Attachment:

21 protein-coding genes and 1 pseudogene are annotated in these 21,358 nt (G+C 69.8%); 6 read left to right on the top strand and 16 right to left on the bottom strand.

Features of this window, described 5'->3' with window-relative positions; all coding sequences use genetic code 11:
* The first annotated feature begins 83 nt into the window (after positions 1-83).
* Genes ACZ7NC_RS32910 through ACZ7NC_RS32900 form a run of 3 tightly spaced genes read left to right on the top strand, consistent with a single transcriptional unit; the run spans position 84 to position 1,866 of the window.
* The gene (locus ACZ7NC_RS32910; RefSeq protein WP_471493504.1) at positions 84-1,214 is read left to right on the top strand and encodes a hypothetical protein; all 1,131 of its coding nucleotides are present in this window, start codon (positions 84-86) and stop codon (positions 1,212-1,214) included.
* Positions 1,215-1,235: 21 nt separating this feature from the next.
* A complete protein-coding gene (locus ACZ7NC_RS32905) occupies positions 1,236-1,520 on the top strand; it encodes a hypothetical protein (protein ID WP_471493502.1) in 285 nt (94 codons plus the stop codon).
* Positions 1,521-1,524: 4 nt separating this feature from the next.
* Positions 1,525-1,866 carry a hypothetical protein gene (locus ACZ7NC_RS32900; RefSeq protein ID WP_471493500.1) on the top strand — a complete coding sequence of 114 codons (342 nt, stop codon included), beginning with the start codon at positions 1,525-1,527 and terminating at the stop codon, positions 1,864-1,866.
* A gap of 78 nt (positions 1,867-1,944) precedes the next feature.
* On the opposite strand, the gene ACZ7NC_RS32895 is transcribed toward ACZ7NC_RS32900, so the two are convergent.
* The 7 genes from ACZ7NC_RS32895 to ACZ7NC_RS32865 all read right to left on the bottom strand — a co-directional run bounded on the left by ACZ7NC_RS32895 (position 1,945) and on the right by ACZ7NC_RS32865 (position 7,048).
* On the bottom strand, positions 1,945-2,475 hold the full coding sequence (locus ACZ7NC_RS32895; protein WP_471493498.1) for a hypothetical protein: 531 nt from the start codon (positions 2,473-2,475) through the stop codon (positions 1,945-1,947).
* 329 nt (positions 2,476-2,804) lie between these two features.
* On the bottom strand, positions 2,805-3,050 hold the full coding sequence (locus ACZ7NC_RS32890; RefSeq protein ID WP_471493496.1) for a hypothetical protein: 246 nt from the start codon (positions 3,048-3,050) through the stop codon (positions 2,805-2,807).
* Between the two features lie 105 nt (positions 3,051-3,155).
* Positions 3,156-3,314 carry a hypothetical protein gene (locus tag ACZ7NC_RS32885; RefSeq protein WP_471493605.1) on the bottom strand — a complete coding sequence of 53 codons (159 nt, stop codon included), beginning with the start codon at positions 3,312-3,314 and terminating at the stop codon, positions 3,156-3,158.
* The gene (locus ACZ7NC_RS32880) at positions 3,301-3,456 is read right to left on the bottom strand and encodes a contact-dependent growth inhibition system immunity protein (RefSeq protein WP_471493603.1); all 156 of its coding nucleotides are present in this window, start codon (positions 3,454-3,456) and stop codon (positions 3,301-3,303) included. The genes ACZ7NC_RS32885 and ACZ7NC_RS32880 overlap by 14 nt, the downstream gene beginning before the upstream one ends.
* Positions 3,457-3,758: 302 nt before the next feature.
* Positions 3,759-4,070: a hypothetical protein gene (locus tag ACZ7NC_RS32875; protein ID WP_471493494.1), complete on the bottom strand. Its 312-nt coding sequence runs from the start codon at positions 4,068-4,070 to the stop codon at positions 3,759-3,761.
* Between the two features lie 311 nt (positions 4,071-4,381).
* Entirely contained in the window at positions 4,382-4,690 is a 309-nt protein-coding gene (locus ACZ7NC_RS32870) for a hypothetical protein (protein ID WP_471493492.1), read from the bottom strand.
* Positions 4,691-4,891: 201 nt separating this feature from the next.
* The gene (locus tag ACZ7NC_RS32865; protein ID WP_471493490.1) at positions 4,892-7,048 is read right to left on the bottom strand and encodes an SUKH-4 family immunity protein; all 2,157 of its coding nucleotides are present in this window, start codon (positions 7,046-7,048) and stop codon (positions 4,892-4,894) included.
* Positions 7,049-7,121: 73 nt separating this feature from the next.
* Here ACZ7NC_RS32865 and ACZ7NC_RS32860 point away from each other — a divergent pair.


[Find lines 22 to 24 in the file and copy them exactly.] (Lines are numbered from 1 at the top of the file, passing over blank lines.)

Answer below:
* Entirely contained in the window at positions 4,382-4,690 is a 309-nt protein-coding gene (locus ACZ7NC_RS32870) for a hypothetical protein (protein ID WP_471493492.1), read from the bottom strand.
* Positions 4,691-4,891: 201 nt separating this feature from the next.
* The gene (locus tag ACZ7NC_RS32865; protein ID WP_471493490.1) at positions 4,892-7,048 is read right to left on the bottom strand and encodes an SUKH-4 family immunity protein; all 2,157 of its coding nucleotides are present in this window, start codon (positions 7,046-7,048) and stop codon (positions 4,892-4,894) included.